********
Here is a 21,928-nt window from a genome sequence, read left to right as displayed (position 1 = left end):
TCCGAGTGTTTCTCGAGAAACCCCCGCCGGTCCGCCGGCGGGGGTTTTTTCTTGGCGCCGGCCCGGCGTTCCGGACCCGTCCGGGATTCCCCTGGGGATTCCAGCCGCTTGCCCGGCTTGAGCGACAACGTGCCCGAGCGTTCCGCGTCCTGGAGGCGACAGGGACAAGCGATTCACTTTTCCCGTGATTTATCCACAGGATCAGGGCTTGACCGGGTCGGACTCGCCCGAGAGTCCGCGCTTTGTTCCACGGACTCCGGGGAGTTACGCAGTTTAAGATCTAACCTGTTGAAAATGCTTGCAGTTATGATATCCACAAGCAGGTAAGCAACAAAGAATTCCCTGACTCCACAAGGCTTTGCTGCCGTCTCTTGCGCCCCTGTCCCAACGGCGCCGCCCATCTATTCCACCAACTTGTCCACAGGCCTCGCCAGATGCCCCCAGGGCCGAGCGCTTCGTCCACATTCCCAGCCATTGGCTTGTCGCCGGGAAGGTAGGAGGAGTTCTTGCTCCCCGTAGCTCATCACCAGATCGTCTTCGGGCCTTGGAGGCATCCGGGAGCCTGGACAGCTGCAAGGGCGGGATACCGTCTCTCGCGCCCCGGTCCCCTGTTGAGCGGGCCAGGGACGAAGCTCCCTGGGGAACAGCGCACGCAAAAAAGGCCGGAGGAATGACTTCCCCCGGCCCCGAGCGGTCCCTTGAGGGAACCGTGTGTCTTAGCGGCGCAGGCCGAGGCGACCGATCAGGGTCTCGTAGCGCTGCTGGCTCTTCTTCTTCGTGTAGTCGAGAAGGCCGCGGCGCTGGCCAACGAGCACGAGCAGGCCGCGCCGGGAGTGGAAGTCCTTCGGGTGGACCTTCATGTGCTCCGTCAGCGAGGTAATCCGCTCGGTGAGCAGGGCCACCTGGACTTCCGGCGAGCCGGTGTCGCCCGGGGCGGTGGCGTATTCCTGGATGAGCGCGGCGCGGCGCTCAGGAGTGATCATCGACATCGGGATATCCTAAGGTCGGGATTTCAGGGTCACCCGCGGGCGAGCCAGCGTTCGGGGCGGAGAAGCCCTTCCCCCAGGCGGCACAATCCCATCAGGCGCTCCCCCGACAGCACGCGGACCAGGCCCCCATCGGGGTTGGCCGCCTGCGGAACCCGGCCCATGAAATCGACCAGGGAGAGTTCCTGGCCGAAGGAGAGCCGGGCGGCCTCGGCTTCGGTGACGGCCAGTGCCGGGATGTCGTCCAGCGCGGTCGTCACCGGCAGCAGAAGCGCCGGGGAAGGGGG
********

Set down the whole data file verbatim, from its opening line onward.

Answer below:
Here is a 21,928-nt window from a genome sequence, read left to right as displayed (position 1 = left end):
TCCGAGTGTTTCTCGAGAAACCCCCGCCGGTCCGCCGGCGGGGGTTTTTTCTTGGCGCCGGCCCGGCGTTCCGGACCCGTCCGGGATTCCCCTGGGGATTCCAGCCGCTTGCCCGGCTTGAGCGACAACGTGCCCGAGCGTTCCGCGTCCTGGAGGCGACAGGGACAAGCGATTCACTTTTCCCGTGATTTATCCACAGGATCAGGGCTTGACCGGGTCGGACTCGCCCGAGAGTCCGCGCTTTGTTCCACGGACTCCGGGGAGTTACGCAGTTTAAGATCTAACCTGTTGAAAATGCTTGCAGTTATGATATCCACAAGCAGGTAAGCAACAAAGAATTCCCTGACTCCACAAGGCTTTGCTGCCGTCTCTTGCGCCCCTGTCCCAACGGCGCCGCCCATCTATTCCACCAACTTGTCCACAGGCCTCGCCAGATGCCCCCAGGGCCGAGCGCTTCGTCCACATTCCCAGCCATTGGCTTGTCGCCGGGAAGGTAGGAGGAGTTCTTGCTCCCCGTAGCTCATCACCAGATCGTCTTCGGGCCTTGGAGGCATCCGGGAGCCTGGACAGCTGCAAGGGCGGGATACCGTCTCTCGCGCCCCGGTCCCCTGTTGAGCGGGCCAGGGACGAAGCTCCCTGGGGAACAGCGCACGCAAAAAAGGCCGGAGGAATGACTTCCCCCGGCCCCGAGCGGTCCCTTGAGGGAACCGTGTGTCTTAGCGGCGCAGGCCGAGGCGACCGATCAGGGTCTCGTAGCGCTGCTGGCTCTTCTTCTTCGTGTAGTCGAGAAGGCCGCGGCGCTGGCCAACGAGCACGAGCAGGCCGCGCCGGGAGTGGAAGTCCTTCGGGTGGACCTTCATGTGCTCCGTCAGCGAGGTAATCCGCTCGGTGAGCAGGGCCACCTGGACTTCCGGCGAGCCGGTGTCGCCCGGGGCGGTGGCGTATTCCTGGATGAGCGCGGCGCGGCGCTCAGGAGTGATCATCGACATCGGGATATCCTAAGGTCGGGATTTCAGGGTCACCCGCGGGCGAGCCAGCGTTCGGGGCGGAGAAGCCCTTCCCCCAGGCGGCACAATCCCATCAGGCGCTCCCCCGACAGCACGCGGACCAGGCCCCCATCGGGGTTGGCCGCCTGCGGAACCCGGCCCATGAAATCGACCAGGGAGAGTTCCTGGCCGAAGGAGAGCCGGGCGGCCTCGGCTTCGGTGACGGCCAGTGCCGGGATGTCGTCCAGCGCGGTCGTCACCGGCAGCAGAAGCGCCGGGGAAGGGGG